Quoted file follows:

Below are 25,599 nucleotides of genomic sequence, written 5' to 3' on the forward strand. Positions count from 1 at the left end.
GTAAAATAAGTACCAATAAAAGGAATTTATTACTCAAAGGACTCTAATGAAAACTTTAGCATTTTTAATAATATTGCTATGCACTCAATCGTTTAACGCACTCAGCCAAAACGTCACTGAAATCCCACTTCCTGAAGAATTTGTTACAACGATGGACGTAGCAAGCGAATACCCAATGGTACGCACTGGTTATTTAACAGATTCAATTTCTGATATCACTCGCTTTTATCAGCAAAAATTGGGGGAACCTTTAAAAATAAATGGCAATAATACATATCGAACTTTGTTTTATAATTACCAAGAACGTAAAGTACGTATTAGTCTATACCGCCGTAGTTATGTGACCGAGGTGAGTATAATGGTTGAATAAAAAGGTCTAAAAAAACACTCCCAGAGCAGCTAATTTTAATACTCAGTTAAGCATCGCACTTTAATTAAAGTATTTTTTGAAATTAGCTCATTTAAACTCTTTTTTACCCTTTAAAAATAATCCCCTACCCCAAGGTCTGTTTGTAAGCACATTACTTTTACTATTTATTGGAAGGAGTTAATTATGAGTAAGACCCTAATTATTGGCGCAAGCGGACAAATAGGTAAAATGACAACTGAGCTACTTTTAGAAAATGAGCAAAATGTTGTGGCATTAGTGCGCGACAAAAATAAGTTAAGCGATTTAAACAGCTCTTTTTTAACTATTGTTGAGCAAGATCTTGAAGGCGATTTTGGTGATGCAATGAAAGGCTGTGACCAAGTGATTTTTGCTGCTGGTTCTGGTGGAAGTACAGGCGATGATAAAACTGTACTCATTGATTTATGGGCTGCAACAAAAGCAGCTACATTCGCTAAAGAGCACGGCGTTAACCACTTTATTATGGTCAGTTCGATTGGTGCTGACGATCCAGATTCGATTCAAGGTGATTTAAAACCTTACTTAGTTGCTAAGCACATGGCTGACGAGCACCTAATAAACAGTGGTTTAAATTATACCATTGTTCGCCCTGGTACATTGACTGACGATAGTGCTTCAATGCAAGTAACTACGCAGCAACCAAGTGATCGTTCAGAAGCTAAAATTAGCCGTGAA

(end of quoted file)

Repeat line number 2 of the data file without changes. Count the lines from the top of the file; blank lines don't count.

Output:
GTAAAATAAGTACCAATAAAAGGAATTTATTACTCAAAGGACTCTAATGAAAACTTTAGCATTTTTAATAATATTGCTATGCACTCAATCGTTTAACGCACTCAGCCAAAACGTCACTGAAATCCCACTTCCTGAAGAATTTGTTACAACGATGGACGTAGCAAGCGAATACCCAATGGTACGCACTGGTTATTTAACAGATTCAATTTCTGATATCACTCGCTTTTATCAGCAAAAATTGGGGGAACCTTTAAAAATAAATGGCAATAATACATATCGAACTTTGTTTTATAATTACCAAGAACGTAAAGTACGTATTAGTCTATACCGCCGTAGTTATGTGACCGAGGTGAGTATAATGGTTGAATAAAAAGGTCTAAAAAAACACTCCCAGAGCAGCTAATTTTAATACTCAGTTAAGCATCGCACTTTAATTAAAGTATTTTTTGAAATTAGCTCATTTAAACTCTTTTTTACCCTTTAAAAATAATCCCCTACCCCAAGGTCTGTTTGTAAGCACATTACTTTTACTATTTATTGGAAGGAGTTAATTATGAGTAAGACCCTAATTATTGGCGCAAGCGGACAAATAGGTAAAATGACAACTGAGCTACTTTTAGAAAATGAGCAAAATGTTGTGGCATTAGTGCGCGACAAAAATAAGTTAAGCGATTTAAACAGCTCTTTTTTAACTATTGTTGAGCAAGATCTTGAAGGCGATTTTGGTGATGCAATGAAAGGCTGTGACCAAGTGATTTTTGCTGCTGGTTCTGGTGGAAGTACAGGCGATGATAAAACTGTACTCATTGATTTATGGGCTGCAACAAAAGCAGCTACATTCGCTAAAGAGCACGGCGTTAACCACTTTATTATGGTCAGTTCGATTGGTGCTGACGATCCAGATTCGATTCAAGGTGATTTAAAACCTTACTTAGTTGCTAAGCACATGGCTGACGAGCACCTAATAAACAGTGGTTTAAATTATACCATTGTTCGCCCTGGTACATTGACTGACGATAGTGCTTCAATGCAAGTAACTACGCAGCAACCAAGTGATCGTTCAGAAGCTAAAATTAGCCGTGAA